[time-nuts] Thinking outside the box a super reference

Bob Camp kb8tq at n1k.org
Thu Nov 3 19:49:53 EDT 2016


Hi

Not many people have had exposure to Rb’s or Cs standards actually being 
built. That leaves a major gap in who you can call when you run into a problem. 

Until you have tried to build one it’s not at all clear just how much “missing information” there
is in all those papers. It’s very much like the semiconductor business. Lots of 
information is published. There are indeed lots of gaps. At some point you must
build tooling and get it all working. 

Again, we are talking about a device that is at least as good as a 5065 and not
something that just barely works. If you *could* build something better than a 5065
for a thousand or two dollars, it would be on the market today. 

Bob

> On Nov 3, 2016, at 6:34 PM, Attila Kinali <attila at kinali.ch> wrote:
> 
> On Thu, 3 Nov 2016 16:54:24 -0400
> Bob Camp <kb8tq at n1k.org> wrote:
> 
>> If you look at a modern CPU as “just a handful of sand and some stuff”, it seems
>> pretty easy to build one in the kitchen after an hour or two of setup. When you dig
>> into the nasty details the line costs rapidly spiral off into the stratosphere. Atomic 
>> standards are not quite as complex, but there still is more than just a little custom 
>> equipment involved. $1M sounds a bit on the low side of what it might take. 
>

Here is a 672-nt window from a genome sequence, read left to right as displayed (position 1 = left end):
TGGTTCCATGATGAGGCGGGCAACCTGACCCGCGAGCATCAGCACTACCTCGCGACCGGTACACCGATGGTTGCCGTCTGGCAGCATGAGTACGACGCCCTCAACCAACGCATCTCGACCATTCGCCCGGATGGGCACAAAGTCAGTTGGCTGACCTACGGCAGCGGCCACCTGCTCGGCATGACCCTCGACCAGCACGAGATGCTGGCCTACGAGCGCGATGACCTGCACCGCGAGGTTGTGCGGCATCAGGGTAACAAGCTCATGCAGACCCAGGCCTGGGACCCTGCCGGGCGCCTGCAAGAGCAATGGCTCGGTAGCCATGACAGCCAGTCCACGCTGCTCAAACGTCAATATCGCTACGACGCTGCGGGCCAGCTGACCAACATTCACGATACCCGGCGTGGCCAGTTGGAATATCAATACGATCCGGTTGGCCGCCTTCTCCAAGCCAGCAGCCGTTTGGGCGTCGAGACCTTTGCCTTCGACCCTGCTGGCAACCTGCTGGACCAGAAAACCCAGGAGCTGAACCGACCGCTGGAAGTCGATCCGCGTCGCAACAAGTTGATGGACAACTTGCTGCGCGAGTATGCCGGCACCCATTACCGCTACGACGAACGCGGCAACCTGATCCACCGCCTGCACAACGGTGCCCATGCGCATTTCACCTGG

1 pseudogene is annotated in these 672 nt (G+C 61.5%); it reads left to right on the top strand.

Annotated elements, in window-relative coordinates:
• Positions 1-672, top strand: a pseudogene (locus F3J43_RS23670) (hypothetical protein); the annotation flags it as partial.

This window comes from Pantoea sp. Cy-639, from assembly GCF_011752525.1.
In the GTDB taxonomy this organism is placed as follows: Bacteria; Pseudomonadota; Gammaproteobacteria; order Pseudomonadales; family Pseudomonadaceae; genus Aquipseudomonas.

> 
> Not necessarily. There is a large corpus of knowledge available on
> how to build vapor cells standards and what is a good idea and what
> isn't. Most of it is documented in papers of the PTTI, EFTF and IFCS.
> The former two are freely available (for PTTI until 2010, but that
> should be good enough). Getting access to those papers behind a
> paywall, you only need to know someone with access to a university.
> (not for PTTI post 2010 though, ION has quite anal access rules)
> 
> Additionally, the people in the time and frequeny community are very
> open to discussion and exchange of knowledge. You can almost always
> just walk up to someone and ask questions with a high chance of getting
> not only answers but help in how to proceede. 
> 
> Tapping into this knowhow would avoid the need to try out the whole
> solution space and concentrate on the few parts that are unkown or
> not well enough understood and optimize those. And by doing so safe
> a lot of money.
> 
> 			Attila Kinali
> 
> -- 
> Malek's Law:
>        Any simple idea will be worded in the most complicated way.
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